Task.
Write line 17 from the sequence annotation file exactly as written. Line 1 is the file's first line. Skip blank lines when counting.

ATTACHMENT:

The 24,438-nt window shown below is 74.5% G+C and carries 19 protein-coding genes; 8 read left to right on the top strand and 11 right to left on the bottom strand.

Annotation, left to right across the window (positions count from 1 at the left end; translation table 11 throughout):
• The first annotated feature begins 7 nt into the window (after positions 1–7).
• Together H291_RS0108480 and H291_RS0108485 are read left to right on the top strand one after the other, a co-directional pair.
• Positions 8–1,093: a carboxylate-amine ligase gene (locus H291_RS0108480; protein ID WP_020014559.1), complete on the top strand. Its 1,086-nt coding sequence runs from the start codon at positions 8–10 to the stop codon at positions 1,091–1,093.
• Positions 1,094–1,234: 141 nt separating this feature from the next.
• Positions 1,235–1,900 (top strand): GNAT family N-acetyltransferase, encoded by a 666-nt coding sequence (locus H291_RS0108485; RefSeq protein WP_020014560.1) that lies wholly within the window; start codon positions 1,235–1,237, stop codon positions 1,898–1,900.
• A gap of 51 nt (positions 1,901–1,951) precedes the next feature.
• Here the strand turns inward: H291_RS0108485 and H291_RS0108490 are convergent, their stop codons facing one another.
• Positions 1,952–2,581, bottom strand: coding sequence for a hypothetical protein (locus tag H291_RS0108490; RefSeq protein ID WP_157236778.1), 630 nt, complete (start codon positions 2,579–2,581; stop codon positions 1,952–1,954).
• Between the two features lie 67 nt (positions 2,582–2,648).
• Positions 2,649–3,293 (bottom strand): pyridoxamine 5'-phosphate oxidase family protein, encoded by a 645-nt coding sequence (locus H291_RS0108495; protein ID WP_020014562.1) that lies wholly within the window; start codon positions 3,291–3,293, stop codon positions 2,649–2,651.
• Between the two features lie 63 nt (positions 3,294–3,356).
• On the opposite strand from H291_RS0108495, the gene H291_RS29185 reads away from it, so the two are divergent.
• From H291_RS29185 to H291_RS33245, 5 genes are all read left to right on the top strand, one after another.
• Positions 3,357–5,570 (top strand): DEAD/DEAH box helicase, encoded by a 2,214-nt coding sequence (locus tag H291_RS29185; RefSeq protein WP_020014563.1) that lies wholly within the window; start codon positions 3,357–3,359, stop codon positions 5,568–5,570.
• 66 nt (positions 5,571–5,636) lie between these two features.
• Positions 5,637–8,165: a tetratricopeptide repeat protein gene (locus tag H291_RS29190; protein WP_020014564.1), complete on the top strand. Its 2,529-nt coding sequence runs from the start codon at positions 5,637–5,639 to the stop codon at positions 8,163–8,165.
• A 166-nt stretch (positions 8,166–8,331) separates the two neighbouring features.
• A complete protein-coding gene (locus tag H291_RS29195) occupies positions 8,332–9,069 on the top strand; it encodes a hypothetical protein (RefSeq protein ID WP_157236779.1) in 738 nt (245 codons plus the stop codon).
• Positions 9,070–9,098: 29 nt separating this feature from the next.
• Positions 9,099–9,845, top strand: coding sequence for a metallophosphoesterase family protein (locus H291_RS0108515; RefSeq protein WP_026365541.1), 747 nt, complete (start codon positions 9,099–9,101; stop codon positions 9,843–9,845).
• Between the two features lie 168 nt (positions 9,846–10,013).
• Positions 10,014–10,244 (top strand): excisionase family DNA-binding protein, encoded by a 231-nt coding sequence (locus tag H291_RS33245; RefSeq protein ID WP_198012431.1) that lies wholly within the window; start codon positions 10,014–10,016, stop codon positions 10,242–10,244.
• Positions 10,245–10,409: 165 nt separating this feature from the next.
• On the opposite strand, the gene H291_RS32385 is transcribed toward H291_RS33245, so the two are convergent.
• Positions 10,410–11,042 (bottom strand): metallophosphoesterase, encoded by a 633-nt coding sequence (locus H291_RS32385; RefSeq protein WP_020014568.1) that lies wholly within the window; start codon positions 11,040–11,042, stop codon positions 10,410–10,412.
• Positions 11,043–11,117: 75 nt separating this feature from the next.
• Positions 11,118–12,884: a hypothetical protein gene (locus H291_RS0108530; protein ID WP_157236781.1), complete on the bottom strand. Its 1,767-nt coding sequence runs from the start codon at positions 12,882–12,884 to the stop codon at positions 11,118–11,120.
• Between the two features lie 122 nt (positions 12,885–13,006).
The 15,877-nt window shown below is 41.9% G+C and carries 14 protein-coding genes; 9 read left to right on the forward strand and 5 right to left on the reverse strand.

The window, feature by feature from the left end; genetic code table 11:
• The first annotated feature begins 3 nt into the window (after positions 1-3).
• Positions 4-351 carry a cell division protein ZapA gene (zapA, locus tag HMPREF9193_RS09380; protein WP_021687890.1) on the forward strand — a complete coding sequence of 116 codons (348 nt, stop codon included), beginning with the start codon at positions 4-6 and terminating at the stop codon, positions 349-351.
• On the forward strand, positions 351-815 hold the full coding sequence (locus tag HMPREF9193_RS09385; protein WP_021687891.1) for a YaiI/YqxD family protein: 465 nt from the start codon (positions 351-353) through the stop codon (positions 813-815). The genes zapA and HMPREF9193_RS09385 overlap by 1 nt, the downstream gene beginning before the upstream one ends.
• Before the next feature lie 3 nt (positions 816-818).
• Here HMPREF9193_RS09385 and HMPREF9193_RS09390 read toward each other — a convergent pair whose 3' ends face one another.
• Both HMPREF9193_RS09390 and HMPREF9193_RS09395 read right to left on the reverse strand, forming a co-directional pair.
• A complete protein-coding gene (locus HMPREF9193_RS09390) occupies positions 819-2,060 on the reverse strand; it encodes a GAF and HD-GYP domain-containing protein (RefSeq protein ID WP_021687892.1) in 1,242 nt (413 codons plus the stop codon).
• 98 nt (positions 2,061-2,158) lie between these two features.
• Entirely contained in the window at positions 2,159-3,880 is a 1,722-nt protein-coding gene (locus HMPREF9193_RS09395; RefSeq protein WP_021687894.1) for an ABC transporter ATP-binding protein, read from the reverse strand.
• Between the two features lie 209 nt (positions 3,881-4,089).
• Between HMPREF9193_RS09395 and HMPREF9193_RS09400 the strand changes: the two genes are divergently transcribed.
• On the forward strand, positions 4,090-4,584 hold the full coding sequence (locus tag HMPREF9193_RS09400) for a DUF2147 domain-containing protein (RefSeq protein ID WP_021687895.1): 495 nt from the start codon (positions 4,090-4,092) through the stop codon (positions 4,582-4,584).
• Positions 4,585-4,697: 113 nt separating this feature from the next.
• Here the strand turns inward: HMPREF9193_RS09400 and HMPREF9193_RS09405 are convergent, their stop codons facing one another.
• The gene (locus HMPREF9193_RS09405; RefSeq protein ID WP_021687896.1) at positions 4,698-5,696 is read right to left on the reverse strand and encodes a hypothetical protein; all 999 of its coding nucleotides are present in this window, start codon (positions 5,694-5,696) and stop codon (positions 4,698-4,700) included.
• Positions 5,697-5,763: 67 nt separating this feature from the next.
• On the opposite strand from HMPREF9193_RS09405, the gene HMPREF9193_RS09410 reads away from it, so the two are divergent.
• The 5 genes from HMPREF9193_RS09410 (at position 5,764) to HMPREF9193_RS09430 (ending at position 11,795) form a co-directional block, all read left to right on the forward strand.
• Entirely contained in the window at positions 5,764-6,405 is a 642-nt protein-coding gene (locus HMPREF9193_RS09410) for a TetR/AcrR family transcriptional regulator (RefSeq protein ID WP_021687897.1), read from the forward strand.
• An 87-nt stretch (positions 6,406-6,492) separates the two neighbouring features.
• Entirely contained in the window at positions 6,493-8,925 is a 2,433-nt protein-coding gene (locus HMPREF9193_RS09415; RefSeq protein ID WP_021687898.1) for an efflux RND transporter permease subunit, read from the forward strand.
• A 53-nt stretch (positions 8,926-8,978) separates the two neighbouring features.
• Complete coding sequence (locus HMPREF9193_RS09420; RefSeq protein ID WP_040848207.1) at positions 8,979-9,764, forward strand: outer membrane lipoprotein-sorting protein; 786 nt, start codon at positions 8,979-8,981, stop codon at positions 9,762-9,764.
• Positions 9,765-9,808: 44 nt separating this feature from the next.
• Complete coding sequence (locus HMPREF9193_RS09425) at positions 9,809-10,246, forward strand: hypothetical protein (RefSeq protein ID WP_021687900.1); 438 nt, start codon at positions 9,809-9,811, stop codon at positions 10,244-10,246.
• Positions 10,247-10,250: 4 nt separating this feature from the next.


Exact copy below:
• 66 nt (positions 5,571–5,636) lie between these two features.